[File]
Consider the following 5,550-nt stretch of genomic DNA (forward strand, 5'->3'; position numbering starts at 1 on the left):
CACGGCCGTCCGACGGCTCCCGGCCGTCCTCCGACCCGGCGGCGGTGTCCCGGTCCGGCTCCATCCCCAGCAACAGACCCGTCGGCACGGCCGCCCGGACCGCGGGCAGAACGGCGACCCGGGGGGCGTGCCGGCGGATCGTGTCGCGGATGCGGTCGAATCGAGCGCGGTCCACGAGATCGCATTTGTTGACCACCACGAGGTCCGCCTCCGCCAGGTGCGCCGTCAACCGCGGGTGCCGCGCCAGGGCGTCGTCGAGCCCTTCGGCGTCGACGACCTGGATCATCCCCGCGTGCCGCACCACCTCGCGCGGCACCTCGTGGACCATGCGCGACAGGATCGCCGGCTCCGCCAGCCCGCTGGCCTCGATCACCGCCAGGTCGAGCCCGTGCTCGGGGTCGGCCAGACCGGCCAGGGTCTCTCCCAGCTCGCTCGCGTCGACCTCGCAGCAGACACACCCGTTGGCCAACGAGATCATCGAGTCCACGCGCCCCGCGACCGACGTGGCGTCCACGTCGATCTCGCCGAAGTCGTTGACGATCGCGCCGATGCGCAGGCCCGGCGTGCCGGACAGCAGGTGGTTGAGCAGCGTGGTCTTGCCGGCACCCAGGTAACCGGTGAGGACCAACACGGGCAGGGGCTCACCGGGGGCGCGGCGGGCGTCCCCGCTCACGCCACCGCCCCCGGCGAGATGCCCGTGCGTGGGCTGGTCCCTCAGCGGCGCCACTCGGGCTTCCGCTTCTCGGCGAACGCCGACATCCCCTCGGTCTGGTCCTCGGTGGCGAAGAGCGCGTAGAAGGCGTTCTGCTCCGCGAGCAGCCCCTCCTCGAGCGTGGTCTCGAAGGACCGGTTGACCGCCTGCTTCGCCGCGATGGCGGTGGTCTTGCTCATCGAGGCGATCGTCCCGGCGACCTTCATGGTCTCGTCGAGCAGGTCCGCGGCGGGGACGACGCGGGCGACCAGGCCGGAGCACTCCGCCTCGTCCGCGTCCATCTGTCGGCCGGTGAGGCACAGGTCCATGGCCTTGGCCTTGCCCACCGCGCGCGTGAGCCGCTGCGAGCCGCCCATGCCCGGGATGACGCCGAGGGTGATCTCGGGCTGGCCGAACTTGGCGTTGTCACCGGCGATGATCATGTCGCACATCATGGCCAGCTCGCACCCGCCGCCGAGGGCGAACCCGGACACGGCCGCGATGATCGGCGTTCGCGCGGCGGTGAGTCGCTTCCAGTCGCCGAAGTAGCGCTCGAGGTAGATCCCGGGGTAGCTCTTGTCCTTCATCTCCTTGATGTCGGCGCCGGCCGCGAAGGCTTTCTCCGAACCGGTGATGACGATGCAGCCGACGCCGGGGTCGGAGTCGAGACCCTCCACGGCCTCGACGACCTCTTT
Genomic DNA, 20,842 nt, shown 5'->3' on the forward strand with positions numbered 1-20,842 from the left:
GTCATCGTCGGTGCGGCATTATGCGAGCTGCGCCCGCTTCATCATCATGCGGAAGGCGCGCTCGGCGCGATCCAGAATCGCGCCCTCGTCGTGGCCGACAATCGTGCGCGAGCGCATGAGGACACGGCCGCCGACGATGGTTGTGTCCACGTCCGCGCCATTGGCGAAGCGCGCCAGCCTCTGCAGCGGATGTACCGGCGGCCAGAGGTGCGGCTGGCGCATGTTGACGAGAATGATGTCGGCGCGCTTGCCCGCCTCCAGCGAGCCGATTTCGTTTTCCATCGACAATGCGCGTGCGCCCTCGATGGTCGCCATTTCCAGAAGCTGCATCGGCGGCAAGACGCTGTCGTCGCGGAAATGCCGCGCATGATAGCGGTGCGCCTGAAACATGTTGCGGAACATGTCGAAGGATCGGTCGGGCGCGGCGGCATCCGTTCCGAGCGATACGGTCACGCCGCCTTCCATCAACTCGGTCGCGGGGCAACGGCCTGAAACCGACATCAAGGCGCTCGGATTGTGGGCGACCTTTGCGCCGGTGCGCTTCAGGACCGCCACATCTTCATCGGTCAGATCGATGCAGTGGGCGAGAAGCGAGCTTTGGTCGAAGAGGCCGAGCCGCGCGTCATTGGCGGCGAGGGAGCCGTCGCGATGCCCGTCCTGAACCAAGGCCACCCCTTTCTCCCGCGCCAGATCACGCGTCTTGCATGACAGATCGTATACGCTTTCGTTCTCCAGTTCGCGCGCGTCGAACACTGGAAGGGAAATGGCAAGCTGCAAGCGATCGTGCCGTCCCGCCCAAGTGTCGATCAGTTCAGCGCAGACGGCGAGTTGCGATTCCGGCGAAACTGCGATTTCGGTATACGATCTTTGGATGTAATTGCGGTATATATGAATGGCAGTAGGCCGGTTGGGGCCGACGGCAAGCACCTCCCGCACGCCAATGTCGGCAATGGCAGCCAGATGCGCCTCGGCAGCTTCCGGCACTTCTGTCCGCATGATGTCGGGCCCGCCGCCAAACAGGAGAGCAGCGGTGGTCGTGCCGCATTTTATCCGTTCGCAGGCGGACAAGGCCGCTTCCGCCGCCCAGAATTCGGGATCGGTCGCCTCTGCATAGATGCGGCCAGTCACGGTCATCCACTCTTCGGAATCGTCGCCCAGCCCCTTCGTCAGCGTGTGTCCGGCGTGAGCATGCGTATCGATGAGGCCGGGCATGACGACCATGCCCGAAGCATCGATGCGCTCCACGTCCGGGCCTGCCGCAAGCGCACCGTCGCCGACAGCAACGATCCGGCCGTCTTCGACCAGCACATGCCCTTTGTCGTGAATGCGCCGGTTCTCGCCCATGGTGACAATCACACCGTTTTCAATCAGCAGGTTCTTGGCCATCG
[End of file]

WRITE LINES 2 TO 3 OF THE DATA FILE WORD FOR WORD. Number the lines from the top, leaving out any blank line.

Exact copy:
CACGGCCGTCCGACGGCTCCCGGCCGTCCTCCGACCCGGCGGCGGTGTCCCGGTCCGGCTCCATCCCCAGCAACAGACCCGTCGGCACGGCCGCCCGGACCGCGGGCAGAACGGCGACCCGGGGGGCGTGCCGGCGGATCGTGTCGCGGATGCGGTCGAATCGAGCGCGGTCCACGAGATCGCATTTGTTGACCACCACGAGGTCCGCCTCCGCCAGGTGCGCCGTCAACCGCGGGTGCCGCGCCAGGGCGTCGTCGAGCCCTTCGGCGTCGACGACCTGGATCATCCCCGCGTGCCGCACCACCTCGCGCGGCACCTCGTGGACCATGCGCGACAGGATCGCCGGCTCCGCCAGCCCGCTGGCCTCGATCACCGCCAGGTCGAGCCCGTGCTCGGGGTCGGCCAGACCGGCCAGGGTCTCTCCCAGCTCGCTCGCGTCGACCTCGCAGCAGACACACCCGTTGGCCAACGAGATCATCGAGTCCACGCGCCCCGCGACCGACGTGGCGTCCACGTCGATCTCGCCGAAGTCGTTGACGATCGCGCCGATGCGCAGGCCCGGCGTGCCGGACAGCAGGTGGTTGAGCAGCGTGGTCTTGCCGGCACCCAGGTAACCGGTGAGGACCAACACGGGCAGGGGCTCACCGGGGGCGCGGCGGGCGTCCCCGCTCACGCCACCGCCCCCGGCGAGATGCCCGTGCGTGGGCTGGTCCCTCAGCGGCGCCACTCGGGCTTCCGCTTCTCGGCGAACGCCGACATCCCCTCGGTCTGGTCCTCGGTGGCGAAGAGCGCGTAGAAGGCGTTCTGCTCCGCGAGCAGCCCCTCCTCGAGCGTGGTCTCGAAGGACCGGTTGACCGCCTGCTTCGCCGCGATGGCGGTGGTCTTGCTCATCGAGGCGATCGTCCCGGCGACCTTCATGGTCTCGTCGAGCAGGTCCGCGGCGGGGACGACGCGGGCGACCAGGCCGGAGCACTCCGCCTCGTCCGCGTCCATCTGTCGGCCGGTGAGGCACAGGTCCATGGCCTTGGCCTTGCCCACCGCGCGCGTGAGCCGCTGCGAGCCGCCCATGCCCGGGATGACGCCGAGGGTGATCTCGGGCTGGCCGAACTTGGCGTTGTCACCGGCGATGATCATGTCGCACATCATGGCCAGCTCGCACCCGCCGCCGAGGGCGAACCCGGACACGGCCGCGATGATCGGCGTTCGCGCGGCGGTGAGTCGCTTCCAGTCGCCGAAGTAGCGCTCGAGGTAGATCCCGGGGTAGCTCTTGTCCTTCATCTCCTTGATGTCGGCGCCGGCCGCGAAGGCTTTCTCCGAACCGGTGATGACGATGCAGCCGACGCCGGGGTCGGAGTCGAGACCCTCCACGGCCTCGACGACCTCTTT
Genomic DNA, 20,842 nt, shown 5'->3' on the forward strand with positions numbered 1-20,842 from the left: